Elena Bonfiglioli: the full interview



Posted in: Technology & Innovation

Elena Bonfiglioli: the full interview

August 31, 2003

The full Briefing interview with Elena Bonfiglioli, who six months ago swapped her advocacy hat and convenor cloak at CSR Europe, for the garb of the day-to-day CSR practitioner. Briefing asked Microsoft’s new CSR manager for Europe, Middle East and Africa how she feels in her new clothes.

Last time I saw you, you were sitting on a panel alongside the Commission’s director general for enterprise, a representative from WWF and your counter-part at BT. Obviously working in partnership remains important to you in your current role.

Yes – even more so now. I’d say that one of the key lessons I brought from CSR Europe to my current job is the importance of participation, partnership, co-operation and exchange.

Adopting a partnership approach is particularly important when it comes to achieving a CSR strategy that’s applicable to all the different parts of the company worldwide. It’s vital to have a baseline that is commonly agreed, which requires an open mindset and a lot of effort to collaborate.

One of the things I did at the beginning of my new role, therefore, was to convene all our community affairs contacts from different subsidiaries in Europe, Middle East and Africa – over 50 people in total. We started to exchange best practices and began to understand what was happening in different countries.

From that initial experience, we’ve started to work as a “virtual team”. We have regular conference calls and of course internal communication tools, such as share points, an internal web site and internal newsletters. All this helps us stay abreast of what each of us is doing, and consequently allows us to work in one direction towards a common goal.

Clearly a partnership approach appears to be working for your immediate team, but do you find your other colleagues ready to participate?

By and large, yes. Our “CSR digital group” is a good example of this. It’s made up of people in different functions and from different business groups. We all get together over the phone twice a month with very concrete agenda points. It’s truly a small virtual organisation.

Take somebody in HR, take somebody that’s dealing with PR communications – they all bring their own perspective to this learning process. This is for me a clear example of collaboration across the company. Does this sound familiar?

Sure. What isn’t so familiar is the rhetoric of cross-functional partnership being translated into practice.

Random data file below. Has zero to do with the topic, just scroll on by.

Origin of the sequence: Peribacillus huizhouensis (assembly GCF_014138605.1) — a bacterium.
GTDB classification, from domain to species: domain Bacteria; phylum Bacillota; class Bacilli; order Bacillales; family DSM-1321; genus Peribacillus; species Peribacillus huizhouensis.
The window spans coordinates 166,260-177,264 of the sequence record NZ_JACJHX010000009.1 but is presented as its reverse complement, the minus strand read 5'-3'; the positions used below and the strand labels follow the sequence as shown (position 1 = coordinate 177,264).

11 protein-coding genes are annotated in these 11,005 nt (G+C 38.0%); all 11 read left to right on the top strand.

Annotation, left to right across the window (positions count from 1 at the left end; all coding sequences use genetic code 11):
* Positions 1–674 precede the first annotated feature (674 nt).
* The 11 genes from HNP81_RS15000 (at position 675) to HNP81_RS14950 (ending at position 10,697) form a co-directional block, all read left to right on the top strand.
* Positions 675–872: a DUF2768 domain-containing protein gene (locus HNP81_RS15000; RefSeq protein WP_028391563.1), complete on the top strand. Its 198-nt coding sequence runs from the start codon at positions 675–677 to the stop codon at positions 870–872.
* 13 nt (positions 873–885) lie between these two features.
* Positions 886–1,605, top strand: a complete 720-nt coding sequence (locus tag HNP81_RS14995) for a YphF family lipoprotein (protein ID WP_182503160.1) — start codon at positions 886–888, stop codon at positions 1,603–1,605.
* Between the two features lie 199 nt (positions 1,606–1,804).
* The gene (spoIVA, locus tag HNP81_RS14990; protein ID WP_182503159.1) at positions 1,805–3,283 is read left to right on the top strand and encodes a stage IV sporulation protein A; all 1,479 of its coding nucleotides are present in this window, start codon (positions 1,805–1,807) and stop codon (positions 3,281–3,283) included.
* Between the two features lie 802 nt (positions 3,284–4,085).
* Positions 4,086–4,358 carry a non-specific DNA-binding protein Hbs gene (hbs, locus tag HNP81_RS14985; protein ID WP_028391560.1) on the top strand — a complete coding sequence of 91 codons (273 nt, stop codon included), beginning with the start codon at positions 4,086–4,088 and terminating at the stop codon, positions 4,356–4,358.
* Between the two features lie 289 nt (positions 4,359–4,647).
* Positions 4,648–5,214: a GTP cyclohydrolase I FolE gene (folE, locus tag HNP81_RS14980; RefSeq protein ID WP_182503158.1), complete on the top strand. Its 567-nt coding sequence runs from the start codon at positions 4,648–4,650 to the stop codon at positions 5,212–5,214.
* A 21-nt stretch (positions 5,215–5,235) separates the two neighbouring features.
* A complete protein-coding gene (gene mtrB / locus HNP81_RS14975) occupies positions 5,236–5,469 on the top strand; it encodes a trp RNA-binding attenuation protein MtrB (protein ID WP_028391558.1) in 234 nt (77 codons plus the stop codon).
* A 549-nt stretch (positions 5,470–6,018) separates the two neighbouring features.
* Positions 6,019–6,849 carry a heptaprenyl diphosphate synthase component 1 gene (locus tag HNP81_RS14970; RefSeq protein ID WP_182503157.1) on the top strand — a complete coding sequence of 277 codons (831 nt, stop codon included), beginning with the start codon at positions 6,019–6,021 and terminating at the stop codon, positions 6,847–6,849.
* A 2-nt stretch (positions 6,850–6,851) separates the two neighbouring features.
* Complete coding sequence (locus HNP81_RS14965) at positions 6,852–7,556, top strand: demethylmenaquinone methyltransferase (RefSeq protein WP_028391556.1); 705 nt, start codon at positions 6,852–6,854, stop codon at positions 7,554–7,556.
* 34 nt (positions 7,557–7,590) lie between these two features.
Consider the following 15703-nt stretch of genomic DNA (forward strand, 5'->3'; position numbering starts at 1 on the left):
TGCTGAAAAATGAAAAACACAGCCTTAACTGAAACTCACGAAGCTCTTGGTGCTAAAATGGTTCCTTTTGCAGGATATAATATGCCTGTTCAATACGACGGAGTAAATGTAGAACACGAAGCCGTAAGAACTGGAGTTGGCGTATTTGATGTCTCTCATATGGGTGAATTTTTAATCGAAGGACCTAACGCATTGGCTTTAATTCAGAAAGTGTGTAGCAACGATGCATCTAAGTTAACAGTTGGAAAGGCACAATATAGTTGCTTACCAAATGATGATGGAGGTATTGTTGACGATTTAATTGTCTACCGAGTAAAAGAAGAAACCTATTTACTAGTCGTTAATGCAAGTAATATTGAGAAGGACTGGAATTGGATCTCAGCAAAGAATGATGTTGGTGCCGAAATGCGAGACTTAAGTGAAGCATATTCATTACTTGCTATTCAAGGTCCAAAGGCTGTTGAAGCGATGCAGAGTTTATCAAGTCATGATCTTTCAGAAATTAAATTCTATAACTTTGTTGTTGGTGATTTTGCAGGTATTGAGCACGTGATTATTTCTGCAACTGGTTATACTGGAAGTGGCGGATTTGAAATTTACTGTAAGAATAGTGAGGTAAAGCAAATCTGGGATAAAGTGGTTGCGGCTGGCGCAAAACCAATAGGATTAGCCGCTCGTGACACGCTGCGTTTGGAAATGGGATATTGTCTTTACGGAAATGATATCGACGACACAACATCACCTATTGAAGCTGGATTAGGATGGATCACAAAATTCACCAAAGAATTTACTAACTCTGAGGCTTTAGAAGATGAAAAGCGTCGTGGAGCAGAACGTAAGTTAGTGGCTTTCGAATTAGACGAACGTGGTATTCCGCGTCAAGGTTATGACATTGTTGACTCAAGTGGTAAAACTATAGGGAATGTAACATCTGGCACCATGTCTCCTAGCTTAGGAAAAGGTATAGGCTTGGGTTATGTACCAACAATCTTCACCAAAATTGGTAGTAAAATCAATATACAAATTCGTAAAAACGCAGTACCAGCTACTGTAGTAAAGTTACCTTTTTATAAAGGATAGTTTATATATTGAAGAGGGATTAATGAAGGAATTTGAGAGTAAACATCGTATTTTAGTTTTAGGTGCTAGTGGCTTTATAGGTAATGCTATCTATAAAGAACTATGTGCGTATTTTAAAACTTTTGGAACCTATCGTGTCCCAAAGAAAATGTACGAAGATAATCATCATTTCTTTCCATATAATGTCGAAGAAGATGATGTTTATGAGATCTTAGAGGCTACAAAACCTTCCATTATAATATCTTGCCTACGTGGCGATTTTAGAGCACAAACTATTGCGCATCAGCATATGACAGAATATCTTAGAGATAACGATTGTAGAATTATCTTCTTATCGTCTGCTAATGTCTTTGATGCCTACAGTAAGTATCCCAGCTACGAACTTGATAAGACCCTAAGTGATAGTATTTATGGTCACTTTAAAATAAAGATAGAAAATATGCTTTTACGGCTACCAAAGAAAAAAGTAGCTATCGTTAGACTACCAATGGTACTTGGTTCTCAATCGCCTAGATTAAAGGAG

That’s true, but I really believe CSR occupies a unique position within companies. What fascinates me is the possibility of CSR as a brokering function.

What do you mean by CSR as a “brokering function”?

It’s clear to me that CSR practitioners can’t afford to be isolated in our ivory tower, just rolling out a CSR strategy by themselves. If CSR’s really going to take root, it’s got to be about the way the whole company does business.

So when I talk about “brokering”, I mean we – as CSR practitioners – have to mix and mingle, and stay very close to the business. We need to work with all different functions across the company if we want to be successful – if we want CSR to be genuinely integrated.

There’s another angle too. I think CSR managers need to act as “brokers” of expertise. We know that we are building a new practice, a new profession even. As more and more companies commit themselves to CSR, the onus is on us to educate colleagues about what it all means.

So how are you planning to use your “brokering position” to integrate CSR fully into the way Microsoft does business?

Well, this is complex question, and yet it really gets to the very heart of the CSR strategy that my colleagues and I have been working on over the last few months.

In some parts of the organisation, it’s already happening because there’s strong leadership from the top. In some other parts, curiously enough, the push is coming from the bottom.

Now we’re moving towards implementing our strategy, we’ll be looking to develop management mechanisms, such as training programmes, communication plans, employee involvement practices and the like.

We are not there yet, but I think the ground for change is very fertile. Perhaps we could talk again in six months time when hopefully I’ll be able to tell you more about how we’ve move from theory into practice?

Sure thing -Briefing readers will certainly be interested to hear how you get on. Thinking again about partnership, meanwhile. You’ve talked about building links within the company. What about fostering partnership with other companies in the sector?

It’s funny you should ask! Cross-industry partnership is something we at Microsoft are very keen to take forward. We’re currently working with a number of other corporate partners, for example, such Manpower and McDonald’s in our support of the European Year of Disability.

As it happens, we’re also talking with four other major companies in the information and communication technology [ICT] sector about working together on specific projects.

What we need, I think, is a convenor – someone who can help set a clear agenda for discussion. If we can agree some action areas that everybody is comfortable with and which represent a win-win on all sides, then I’m confident that the leading players would be happy to participate.

What two or three main issues would you like this industry group to address?

One issue would definitely be the digital divide. We’ve already invested a lot of time and energy on this issue, together with industry leader such as HP, Accenture, and DHL, as part of the World Economic Forum’s Global Digital Divide Taskforce. But it remains an area on which together the [ICT] sector has much more to contribute. So that’s one.